If you approve of torture of US enemies, then you are approving torture being used on US citizens when they are captured by US enemies. Not acceptable.

      It is my understanding that most of the people in Gitmo had nothing to do with 9/11.

      1. hoboduke

        I don’t approve of our US enemies torturing our citizens. However, they do. Recently North Korea sentencing 2 young women into a “prison” that is comparable to the Russian gulag.

        My suggestion still stands. Release all of the detainees into Detroit. They would be treated as any US citizen. They would be robbed, and shot by our citizens, not by our government. If they survive, then they would help our country in a 3rd world zone of our country.

  2. TRO

    This story is confusing criminal actions that happened at Abu Ghraib (for which people were tried and punished) with the non-criminal actions at Gitmo. Even this picture is from Abu Ghraib.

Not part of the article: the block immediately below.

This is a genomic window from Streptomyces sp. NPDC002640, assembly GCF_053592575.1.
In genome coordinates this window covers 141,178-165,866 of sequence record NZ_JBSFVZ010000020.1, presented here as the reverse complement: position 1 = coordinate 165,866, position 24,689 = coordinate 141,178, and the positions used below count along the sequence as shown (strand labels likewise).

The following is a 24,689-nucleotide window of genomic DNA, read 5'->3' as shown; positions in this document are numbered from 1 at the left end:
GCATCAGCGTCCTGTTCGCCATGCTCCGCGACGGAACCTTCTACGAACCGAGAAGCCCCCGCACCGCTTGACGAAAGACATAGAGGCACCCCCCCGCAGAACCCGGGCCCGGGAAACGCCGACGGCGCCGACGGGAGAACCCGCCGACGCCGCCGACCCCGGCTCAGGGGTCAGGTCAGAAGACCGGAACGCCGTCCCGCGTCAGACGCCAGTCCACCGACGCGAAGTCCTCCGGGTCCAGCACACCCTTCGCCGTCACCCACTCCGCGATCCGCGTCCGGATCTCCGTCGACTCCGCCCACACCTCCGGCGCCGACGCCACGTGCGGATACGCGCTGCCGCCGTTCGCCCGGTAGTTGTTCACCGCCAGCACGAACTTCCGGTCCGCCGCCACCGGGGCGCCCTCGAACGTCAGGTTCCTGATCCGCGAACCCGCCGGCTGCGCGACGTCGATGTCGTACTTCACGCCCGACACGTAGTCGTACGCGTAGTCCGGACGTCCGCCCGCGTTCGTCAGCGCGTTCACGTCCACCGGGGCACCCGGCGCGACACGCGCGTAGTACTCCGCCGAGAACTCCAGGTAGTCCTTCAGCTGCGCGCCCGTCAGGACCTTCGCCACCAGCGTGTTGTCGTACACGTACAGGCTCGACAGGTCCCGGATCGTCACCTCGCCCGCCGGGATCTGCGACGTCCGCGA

I’m disappointed.

    1. Xeno Post author

      I’m disappointed too. A connection between Gitmo and Abu Ghraib does exist based on what I’ve read. If you have facts which contradict this, please let us know:

      A bipartisan report from the Senate Armed Services Committee released in December definitively concluded that the administration’s repeated explanations of the abuse of detainees in U.S. custody at Guantanamo, Abu Ghraib and elsewhere was a pack of lies. “The abuse of detainees in U.S. custody cannot simply be attributed to the actions of ‘a few bad apples’ acting on their own,” the report found. “The fact is that senior officials in the United States government solicited information on how to use aggressive techniques, redefined the law to create the appearance of their legality, and authorized their use against detainees.”